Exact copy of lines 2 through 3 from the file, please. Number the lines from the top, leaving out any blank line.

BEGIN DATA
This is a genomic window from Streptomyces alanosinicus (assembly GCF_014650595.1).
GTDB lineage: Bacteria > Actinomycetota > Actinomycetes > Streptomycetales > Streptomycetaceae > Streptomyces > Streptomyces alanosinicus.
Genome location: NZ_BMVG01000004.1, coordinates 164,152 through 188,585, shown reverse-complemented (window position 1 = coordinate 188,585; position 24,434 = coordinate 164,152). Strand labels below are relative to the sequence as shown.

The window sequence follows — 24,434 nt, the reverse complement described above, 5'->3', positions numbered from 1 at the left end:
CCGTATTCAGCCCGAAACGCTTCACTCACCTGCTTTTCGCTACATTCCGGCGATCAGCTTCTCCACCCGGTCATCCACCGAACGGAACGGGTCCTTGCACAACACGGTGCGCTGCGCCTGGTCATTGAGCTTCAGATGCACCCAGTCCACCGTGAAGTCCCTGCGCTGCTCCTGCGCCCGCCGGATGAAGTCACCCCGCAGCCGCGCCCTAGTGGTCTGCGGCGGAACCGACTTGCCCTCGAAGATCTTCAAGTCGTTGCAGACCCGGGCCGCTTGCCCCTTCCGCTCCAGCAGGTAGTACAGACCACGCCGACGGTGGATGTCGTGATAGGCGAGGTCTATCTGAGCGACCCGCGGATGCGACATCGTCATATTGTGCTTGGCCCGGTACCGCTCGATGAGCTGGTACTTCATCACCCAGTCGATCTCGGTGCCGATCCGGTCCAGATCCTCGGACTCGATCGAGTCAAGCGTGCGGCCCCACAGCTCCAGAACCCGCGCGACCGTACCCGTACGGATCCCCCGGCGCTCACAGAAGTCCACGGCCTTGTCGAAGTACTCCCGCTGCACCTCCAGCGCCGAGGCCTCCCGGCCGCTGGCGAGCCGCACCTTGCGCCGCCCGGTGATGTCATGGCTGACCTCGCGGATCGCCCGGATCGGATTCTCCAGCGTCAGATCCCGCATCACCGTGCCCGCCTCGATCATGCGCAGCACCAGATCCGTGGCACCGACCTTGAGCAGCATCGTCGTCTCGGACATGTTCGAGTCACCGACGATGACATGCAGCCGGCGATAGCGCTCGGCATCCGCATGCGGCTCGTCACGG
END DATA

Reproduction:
GTDB lineage: Bacteria > Actinomycetota > Actinomycetes > Streptomycetales > Streptomycetaceae > Streptomyces > Streptomyces alanosinicus.
Genome location: NZ_BMVG01000004.1, coordinates 164,152 through 188,585, shown reverse-complemented (window position 1 = coordinate 188,585; position 24,434 = coordinate 164,152). Strand labels below are relative to the sequence as shown.